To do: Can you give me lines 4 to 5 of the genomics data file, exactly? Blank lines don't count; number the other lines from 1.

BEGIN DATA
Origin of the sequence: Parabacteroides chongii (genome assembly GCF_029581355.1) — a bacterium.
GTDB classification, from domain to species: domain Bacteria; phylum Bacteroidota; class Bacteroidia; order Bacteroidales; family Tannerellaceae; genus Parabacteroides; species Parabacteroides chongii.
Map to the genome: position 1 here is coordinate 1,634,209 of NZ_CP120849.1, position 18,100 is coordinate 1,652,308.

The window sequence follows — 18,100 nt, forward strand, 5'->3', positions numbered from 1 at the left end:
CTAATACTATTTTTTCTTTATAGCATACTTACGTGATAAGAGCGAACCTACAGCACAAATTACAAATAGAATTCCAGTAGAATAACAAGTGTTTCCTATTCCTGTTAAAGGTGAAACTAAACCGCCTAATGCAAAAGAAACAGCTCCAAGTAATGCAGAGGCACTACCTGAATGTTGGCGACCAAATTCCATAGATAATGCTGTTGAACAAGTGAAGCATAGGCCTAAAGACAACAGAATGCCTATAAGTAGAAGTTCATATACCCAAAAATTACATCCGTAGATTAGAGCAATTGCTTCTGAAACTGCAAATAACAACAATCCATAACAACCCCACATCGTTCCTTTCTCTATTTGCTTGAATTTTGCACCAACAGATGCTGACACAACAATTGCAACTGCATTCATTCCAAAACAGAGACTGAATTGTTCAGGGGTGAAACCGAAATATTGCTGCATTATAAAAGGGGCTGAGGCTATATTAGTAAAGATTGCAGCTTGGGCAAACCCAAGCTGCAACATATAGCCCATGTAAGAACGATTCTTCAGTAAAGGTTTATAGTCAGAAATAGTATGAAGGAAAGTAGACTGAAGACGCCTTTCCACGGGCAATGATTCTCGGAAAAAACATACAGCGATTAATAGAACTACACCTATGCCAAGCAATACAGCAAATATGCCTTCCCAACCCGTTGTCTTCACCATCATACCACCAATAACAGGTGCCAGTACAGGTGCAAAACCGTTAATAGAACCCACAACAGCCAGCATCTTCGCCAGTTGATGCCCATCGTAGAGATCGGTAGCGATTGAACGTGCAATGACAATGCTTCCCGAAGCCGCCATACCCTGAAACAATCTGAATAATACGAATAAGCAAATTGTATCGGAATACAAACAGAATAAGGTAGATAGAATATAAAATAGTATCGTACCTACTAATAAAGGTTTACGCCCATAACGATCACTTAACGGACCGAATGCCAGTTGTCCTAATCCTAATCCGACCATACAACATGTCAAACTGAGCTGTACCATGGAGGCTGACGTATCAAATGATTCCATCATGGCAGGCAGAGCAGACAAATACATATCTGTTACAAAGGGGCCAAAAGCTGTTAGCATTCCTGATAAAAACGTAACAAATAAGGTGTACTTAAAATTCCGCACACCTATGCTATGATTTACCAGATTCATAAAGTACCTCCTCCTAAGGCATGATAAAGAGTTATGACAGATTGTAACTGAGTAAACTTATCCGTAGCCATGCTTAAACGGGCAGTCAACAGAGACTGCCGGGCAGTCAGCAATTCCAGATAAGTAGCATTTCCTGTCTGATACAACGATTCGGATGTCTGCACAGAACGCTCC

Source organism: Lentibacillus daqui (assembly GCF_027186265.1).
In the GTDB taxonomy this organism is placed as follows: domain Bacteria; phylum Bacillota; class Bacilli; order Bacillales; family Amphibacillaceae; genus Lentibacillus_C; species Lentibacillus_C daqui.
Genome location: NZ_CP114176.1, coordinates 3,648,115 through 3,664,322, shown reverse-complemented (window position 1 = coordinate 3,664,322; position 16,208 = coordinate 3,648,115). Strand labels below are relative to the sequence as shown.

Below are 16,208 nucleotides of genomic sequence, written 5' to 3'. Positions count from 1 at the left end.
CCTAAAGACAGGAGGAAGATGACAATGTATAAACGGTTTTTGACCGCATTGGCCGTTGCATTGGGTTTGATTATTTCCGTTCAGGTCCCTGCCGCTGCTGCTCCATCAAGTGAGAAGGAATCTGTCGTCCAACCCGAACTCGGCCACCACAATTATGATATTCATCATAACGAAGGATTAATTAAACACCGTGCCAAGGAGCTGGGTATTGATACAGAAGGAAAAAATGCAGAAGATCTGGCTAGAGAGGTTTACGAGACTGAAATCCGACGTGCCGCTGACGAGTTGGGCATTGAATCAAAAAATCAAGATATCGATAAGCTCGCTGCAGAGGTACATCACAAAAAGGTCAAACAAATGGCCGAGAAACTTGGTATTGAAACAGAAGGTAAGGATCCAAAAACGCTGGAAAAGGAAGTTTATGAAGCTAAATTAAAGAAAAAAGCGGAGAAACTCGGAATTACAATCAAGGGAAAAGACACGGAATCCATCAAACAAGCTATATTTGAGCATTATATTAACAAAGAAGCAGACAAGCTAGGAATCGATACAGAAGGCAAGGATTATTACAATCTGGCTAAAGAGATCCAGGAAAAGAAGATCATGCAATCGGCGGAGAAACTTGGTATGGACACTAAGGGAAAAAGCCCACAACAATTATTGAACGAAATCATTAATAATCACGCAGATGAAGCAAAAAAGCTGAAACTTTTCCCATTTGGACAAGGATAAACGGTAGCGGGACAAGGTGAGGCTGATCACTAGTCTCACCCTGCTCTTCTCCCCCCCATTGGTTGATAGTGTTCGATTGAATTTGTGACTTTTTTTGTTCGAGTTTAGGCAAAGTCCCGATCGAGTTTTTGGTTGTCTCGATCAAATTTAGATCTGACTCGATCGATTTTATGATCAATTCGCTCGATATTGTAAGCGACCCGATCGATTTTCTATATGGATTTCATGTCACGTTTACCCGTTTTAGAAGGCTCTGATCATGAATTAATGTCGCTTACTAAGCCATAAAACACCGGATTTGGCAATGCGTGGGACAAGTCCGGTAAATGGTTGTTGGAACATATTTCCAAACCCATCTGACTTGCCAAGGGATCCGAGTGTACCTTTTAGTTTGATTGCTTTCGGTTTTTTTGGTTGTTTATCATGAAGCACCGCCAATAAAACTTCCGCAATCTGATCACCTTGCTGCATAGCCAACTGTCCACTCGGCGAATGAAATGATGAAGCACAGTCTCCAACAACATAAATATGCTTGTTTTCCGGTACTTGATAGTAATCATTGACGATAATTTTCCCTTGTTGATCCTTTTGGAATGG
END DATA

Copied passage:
The window sequence follows — 18,100 nt, forward strand, 5'->3', positions numbered from 1 at the left end:
CTAATACTATTTTTTCTTTATAGCATACTTACGTGATAAGAGCGAACCTACAGCACAAATTACAAATAGAATTCCAGTAGAATAACAAGTGTTTCCTATTCCTGTTAAAGGTGAAACTAAACCGCCTAATGCAAAAGAAACAGCTCCAAGTAATGCAGAGGCACTACCTGAATGTTGGCGACCAAATTCCATAGATAATGCTGTTGAACAAGTGAAGCATAGGCCTAAAGACAACAGAATGCCTATAAGTAGAAGTTCATATACCCAAAAATTACATCCGTAGATTAGAGCAATTGCTTCTGAAACTGCAAATAACAACAATCCATAACAACCCCACATCGTTCCTTTCTCTATTTGCTTGAATTTTGCACCAACAGATGCTGACACAACAATTGCAACTGCATTCATTCCAAAACAGAGACTGAATTGTTCAGGGGTGAAACCGAAATATTGCTGCATTATAAAAGGGGCTGAGGCTATATTAGTAAAGATTGCAGCTTGGGCAAACCCAAGCTGCAACATATAGCCCATGTAAGAACGATTCTTCAGTAAAGGTTTATAGTCAGAAATAGTATGAAGGAAAGTAGACTGAAGACGCCTTTCCACGGGCAATGATTCTCGGAAAAAACATACAGCGATTAATAGAACTACACCTATGCCAAGCAATACAGCAAATATGCCTTCCCAACCCGTTGTCTTCACCATCATACCACCAATAACAGGTGCCAGTACAGGTGCAAAACCGTTAATAGAACCCACAACAGCCAGCATCTTCGCCAGTTGATGCCCATCGTAGAGATCGGTAGCGATTGAACGTGCAATGACAATGCTTCCCGAAGCCGCCATACCCTGAAACAATCTGAATAATACGAATAAGCAAATTGTATCGGAATACAAACAGAATAAGGTAGATAGAATATAAAATAGTATCGTACCTACTAATAAAGGTTTACGCCCATAACGATCACTTAACGGACCGAATGCCAGTTGTCCTAATCCTAATCCGACCATACAACATGTCAAACTGAGCTGTACCATGGAGGCTGACGTATCAAATGATTCCATCATGGCAGGCAGAGCAGACAAATACATATCTGTTACAAAGGGGCCAAAAGCTGTTAGCATTCCTGATAAAAACGTAACAAATAAGGTGTACTTAAAATTCCGCACACCTATGCTATGATTTACCAGATTCATAAAGTACCTCCTCCTAAGGCATGATAAAGAGTTATGACAGATTGTAACTGAGTAAACTTATCCGTAGCCATGCTTAAACGGGCAGTCAACAGAGACTGCCGGGCAGTCAGCAATTCCAGATAAGTAGCATTTCCTGTCTGATACAACGATTCGGATGTCTGCACAGAACGCTCC